In high school, I was taught that going on war footing helped the US economy, but that smacks too much of broken window fallacy. FDR is a pretty controversial figure, and reading about this era usually has too much current-politics bleeding into it.

This is good.

Another variant might be "What do conservatives and progressives get wrong about the Great Depression and FDR's policies?"

And even another might be "What do Keynesians and Monetarists get wrong about the Great Depression?"

I would ask him about the seeming dichotomy between (most) economists and the "general folk" regarding free trade.
Most economists (I think) subscribe to free trade.
However, in the general populace, (I think), protectionists feelings and tendencies are very much ingrained. This is because many in the general populace see factories abandoned, empty buildings, corporations outsourcing abroad, etc, which can leave many unemployed and with a bitter taste.
So, i would ask, how do you persuade the general populace of the benefits of free trade?
Should there be a compensation to the losers in free trade by the winners in free trade? (Has there ever been, successfully?)

I would also ask him what he (Irwin) thought about the Trans Pacific Partnership (TPP), which President Obama negotiated, but President Trump abandoned.
Was it really a good agreement for the US? Will the TPP live on without the US? Could the Trump Administration revive TPP, perhaps?

You could also asked if he thought Paul Krugman had good points in oppsing TTP.

For a city/state with a pure service economy (e.g. no ag or industry, tourism as sole "export") what is the equilibrium ratio of imports/total spending by locals?

Why did teacher played by Ben Stein in Ferris Bueller's Day Off say "Hawley Smoot" tariff instead of "Smoot Hawley" tariff? https://www.youtube.com/watch?v=dxPVyieptwA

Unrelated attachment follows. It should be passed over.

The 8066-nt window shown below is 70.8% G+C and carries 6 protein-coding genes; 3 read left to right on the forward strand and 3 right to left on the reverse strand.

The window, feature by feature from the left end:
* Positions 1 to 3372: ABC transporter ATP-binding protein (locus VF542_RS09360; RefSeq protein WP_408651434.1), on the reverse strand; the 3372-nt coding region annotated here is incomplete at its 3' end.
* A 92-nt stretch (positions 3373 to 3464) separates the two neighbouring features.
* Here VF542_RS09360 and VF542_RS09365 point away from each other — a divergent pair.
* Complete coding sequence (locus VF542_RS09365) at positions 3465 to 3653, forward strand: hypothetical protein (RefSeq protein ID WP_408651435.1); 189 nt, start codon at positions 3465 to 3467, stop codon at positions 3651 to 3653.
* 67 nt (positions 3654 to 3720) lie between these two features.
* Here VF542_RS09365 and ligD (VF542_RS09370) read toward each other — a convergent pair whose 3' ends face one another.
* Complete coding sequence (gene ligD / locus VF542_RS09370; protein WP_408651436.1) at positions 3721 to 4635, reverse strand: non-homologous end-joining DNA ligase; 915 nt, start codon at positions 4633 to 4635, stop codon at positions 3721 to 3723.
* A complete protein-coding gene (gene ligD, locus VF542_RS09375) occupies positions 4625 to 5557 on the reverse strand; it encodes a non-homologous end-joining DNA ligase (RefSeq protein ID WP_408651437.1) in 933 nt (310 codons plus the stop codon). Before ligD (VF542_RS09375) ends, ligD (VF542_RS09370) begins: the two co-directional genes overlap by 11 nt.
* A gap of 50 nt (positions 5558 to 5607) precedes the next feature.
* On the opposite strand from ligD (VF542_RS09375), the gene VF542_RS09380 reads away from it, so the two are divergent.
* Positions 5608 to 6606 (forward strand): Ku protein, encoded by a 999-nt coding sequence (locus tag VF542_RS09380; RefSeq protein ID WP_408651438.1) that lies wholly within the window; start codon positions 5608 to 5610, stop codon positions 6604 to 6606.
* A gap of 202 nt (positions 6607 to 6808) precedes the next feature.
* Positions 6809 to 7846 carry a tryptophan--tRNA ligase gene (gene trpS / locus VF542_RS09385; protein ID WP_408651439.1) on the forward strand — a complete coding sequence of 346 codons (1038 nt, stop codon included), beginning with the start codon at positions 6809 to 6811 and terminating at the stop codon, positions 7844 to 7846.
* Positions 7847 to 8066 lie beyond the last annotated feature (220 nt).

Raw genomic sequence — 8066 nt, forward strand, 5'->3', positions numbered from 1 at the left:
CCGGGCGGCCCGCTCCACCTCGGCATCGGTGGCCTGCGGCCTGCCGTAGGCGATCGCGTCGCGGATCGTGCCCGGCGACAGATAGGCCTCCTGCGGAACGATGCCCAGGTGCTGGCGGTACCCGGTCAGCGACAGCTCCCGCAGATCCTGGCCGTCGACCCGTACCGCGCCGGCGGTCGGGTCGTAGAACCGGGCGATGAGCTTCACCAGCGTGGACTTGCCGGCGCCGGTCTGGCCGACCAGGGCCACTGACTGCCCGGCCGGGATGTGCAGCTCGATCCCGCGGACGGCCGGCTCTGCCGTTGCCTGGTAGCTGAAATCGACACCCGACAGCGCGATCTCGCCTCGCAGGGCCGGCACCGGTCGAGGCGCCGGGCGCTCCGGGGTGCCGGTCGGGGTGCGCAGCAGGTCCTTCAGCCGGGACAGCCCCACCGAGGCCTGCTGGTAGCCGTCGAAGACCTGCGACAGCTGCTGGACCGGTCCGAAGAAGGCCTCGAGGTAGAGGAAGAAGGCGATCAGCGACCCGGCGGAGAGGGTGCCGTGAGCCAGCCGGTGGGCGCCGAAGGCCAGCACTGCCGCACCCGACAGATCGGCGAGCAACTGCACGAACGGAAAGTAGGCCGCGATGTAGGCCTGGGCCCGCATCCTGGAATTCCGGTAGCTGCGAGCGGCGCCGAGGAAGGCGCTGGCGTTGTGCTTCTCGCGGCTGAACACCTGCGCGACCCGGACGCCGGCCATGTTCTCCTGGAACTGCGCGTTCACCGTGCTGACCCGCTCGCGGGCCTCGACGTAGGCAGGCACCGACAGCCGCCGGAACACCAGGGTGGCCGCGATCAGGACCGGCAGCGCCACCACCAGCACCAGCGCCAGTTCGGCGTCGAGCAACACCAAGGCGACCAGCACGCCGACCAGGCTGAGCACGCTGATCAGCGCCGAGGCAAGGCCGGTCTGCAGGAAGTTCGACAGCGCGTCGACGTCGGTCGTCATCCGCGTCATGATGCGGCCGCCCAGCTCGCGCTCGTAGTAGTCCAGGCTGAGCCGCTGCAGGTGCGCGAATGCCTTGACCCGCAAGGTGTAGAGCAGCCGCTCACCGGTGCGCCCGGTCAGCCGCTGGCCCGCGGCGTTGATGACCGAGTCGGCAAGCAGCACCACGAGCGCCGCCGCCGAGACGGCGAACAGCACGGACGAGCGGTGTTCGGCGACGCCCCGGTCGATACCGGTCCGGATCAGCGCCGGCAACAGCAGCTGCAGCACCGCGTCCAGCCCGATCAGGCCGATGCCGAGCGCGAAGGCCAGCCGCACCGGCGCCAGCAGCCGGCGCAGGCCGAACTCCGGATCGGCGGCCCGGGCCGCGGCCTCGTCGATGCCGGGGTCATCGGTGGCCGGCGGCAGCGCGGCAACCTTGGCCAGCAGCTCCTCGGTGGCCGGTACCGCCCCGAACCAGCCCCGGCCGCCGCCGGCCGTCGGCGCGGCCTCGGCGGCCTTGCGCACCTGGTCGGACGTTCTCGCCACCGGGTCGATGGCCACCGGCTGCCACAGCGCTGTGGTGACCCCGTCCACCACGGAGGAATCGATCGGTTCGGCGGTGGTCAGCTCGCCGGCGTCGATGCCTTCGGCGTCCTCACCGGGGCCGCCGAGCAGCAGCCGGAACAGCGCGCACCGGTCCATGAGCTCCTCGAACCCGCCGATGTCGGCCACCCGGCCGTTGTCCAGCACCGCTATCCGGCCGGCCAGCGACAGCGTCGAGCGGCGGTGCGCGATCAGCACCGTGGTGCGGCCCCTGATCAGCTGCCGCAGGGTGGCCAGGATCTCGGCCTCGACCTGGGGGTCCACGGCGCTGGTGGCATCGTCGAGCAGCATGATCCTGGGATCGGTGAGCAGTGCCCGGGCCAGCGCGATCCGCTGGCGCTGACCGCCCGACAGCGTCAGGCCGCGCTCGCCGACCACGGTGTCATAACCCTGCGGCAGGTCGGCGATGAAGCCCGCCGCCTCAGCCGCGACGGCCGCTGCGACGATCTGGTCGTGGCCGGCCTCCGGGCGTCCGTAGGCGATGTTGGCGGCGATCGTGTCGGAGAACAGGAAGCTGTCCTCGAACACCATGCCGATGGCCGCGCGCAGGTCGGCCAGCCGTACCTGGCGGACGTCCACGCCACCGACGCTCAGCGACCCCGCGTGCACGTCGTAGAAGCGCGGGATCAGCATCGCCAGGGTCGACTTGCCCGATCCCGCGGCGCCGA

I wondered about that myself. I saw an interview with Stein about his performance in that movie, and he grew up in DC with parents that worked for the government, and they talked a lot about that tariff. When he was hired to play the teacher in the movie, the director wanted him to give a boring lecture but they hadn't written the lecture. No problem, he could give an impromptu lecture about the tariff off the top of his head.

I think the convention was always that the House sponsor of a bill -- often the chair of the ways and means committee (especially at that time) -- would be listed first, and the senate sponsor (often chair of finance committee) would be listed second. Smoot Hawley violates that convention, and some people didn't like the departure from precedent and insisted on calling the bill Hawley Smoot.

Good insight from 3/16
IRWIN: Well, it's very interesting. Both parties have this division within them. Interestingly, public opinion polls suggest that Democrats support trade more than Republicans. But the Democratic candidates are speaking more to their union base in the party and opposing these trade agreements. Meanwhile, the Republicans traditionally have been, in recent decades, much more in favor of free trade. But the Republican base does not support trade as much. And now you see some candidates moving in that direction as well.

The parties to the TPP Agreement are likely to reach a deal by November on bringing it into force without the US. They are each also working on free trade agreements (like the Japan-EU FTA) that don't include the US. As a result, US exporters are looking at greater and greater comparative tariff penalties on their exports. Regardless of how this happened - between Trumpism on the one side, and virtue signaling about TPP by the left on the other -- this is reality.

For instance, Japan has raised its tariff on beef except for its FTA partners, so the US (which faces a beef tariff of 50%) is already shipping less beef, and Australia (only 27.2%) is shipping more. The Japanese government told the Nebraska governor they are not interested in a bilateral agreement with the US. TPP had a lot for Japan that a bilateral with the US just doesn't offer.